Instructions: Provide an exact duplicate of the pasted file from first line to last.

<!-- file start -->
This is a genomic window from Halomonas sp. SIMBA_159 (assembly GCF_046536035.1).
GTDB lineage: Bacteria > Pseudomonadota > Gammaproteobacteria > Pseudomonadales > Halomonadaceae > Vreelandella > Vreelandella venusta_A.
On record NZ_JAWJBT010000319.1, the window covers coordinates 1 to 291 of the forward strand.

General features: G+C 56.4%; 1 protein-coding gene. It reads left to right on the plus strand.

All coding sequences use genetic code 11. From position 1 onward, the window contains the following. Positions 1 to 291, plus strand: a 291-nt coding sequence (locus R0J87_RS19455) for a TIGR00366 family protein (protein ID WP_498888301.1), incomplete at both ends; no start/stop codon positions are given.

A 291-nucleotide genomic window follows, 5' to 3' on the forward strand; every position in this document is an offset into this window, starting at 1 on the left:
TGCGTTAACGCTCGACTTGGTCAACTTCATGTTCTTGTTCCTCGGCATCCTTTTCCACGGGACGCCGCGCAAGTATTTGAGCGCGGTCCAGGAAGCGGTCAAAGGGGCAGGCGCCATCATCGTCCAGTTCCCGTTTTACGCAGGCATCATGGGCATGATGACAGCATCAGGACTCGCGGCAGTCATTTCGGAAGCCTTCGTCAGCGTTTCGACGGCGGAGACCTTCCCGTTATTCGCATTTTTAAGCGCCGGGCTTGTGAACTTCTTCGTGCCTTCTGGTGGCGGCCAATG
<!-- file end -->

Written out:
This is a genomic window from Halomonas sp. SIMBA_159 (assembly GCF_046536035.1).
GTDB lineage: Bacteria > Pseudomonadota > Gammaproteobacteria > Pseudomonadales > Halomonadaceae > Vreelandella > Vreelandella venusta_A.
On record NZ_JAWJBT010000319.1, the window covers coordinates 1 to 291 of the forward strand.

General features: G+C 56.4%; 1 protein-coding gene. It reads left to right on the plus strand.

All coding sequences use genetic code 11. From position 1 onward, the window contains the following. Positions 1 to 291, plus strand: a 291-nt coding sequence (locus R0J87_RS19455) for a TIGR00366 family protein (protein ID WP_498888301.1), incomplete at both ends; no start/stop codon positions are given.

A 291-nucleotide genomic window follows, 5' to 3' on the forward strand; every position in this document is an offset into this window, starting at 1 on the left:
TGCGTTAACGCTCGACTTGGTCAACTTCATGTTCTTGTTCCTCGGCATCCTTTTCCACGGGACGCCGCGCAAGTATTTGAGCGCGGTCCAGGAAGCGGTCAAAGGGGCAGGCGCCATCATCGTCCAGTTCCCGTTTTACGCAGGCATCATGGGCATGATGACAGCATCAGGACTCGCGGCAGTCATTTCGGAAGCCTTCGTCAGCGTTTCGACGGCGGAGACCTTCCCGTTATTCGCATTTTTAAGCGCCGGGCTTGTGAACTTCTTCGTGCCTTCTGGTGGCGGCCAATG